Much has been made in recent times of the Authentic Leadership trend.  The first time I heard the term it raised an interesting question. What if you are authentically a bad person?

Calm down, lovers of authentic leadership, I know that some strands of the authentic leadership movement focus on appointing ethical, honest people to leadership roles.  Companies psych test thousands of potential leaders thousands of people through our assessment portal to ensure that their leaders are honourable and ethical people, and so they should.

Research shows that there are times when it is good leadership to be inauthentic.  Here are just two evidence based examples.  These findings come from our 2015 study of leader behaviours which cause engagement and have also been found internationally.

  • If you want energised, engaged employees, the most powerful thing you can do is to give them the authority to make more of their own decisions. So, even if you authentically believe you have the right answers, it is good leadership to back solutions which come from the staff.  Engagement beats intellectual purity every time.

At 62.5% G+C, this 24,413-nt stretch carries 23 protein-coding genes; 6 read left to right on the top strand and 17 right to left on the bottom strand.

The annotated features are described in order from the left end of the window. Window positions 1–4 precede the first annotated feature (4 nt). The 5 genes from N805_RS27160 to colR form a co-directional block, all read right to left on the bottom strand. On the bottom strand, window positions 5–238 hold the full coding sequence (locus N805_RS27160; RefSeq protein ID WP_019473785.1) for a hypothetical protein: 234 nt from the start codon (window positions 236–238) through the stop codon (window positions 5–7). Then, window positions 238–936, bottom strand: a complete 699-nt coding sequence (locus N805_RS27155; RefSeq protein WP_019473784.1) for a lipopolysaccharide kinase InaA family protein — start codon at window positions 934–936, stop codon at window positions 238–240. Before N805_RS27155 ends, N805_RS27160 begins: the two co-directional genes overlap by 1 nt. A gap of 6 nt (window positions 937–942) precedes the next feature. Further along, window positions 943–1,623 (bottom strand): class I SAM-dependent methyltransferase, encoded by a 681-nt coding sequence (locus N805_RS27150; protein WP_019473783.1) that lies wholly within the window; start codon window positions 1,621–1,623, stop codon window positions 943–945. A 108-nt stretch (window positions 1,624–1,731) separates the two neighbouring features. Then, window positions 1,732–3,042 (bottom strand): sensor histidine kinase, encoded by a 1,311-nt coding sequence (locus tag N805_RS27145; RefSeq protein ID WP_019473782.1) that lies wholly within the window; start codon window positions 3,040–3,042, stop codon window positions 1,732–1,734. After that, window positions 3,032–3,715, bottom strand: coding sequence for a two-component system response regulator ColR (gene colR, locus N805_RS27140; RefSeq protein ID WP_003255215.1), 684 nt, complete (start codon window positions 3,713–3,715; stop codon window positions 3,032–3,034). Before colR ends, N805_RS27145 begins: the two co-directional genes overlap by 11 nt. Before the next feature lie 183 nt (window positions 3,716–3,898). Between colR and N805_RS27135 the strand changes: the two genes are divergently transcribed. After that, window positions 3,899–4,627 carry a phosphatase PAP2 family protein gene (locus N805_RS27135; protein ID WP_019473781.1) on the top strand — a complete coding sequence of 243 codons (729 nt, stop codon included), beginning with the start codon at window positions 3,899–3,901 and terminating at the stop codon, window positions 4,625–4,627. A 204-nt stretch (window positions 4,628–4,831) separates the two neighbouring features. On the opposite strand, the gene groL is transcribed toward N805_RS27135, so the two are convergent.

• If you are authentically pessimistic, don’t show it. We found that the second most important leadership characteristic to create engagement is a sense of positivity and optimism.  Not the “don’t worry, be happy” type of optimism which says that everything will be fine, but a sense of what Albert Bandura called “self efficacy”.  This is when a leader says, “No matter what happens, we will cope and we will get a good outcome”.  Leaders acting pessimistically or negatively is a culture killer.

From the study mentioned above we created a 360 degree feedback tool which assesses these and eight other leadership behaviours which contribute to higher levels of engagement amongst staff.  Click on the link to find out more.

The key point is that good leadership is sometimes good acting.  I wonder how the second world war would have turned out for Britain if Winston Churchill had authentically told everyone about the depression and sense of foreboding which seized him from time to time during the conflict.  Britons may well have still been discussing the point today – in German.

Andrew Marty
Managing Director

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Andrew Marty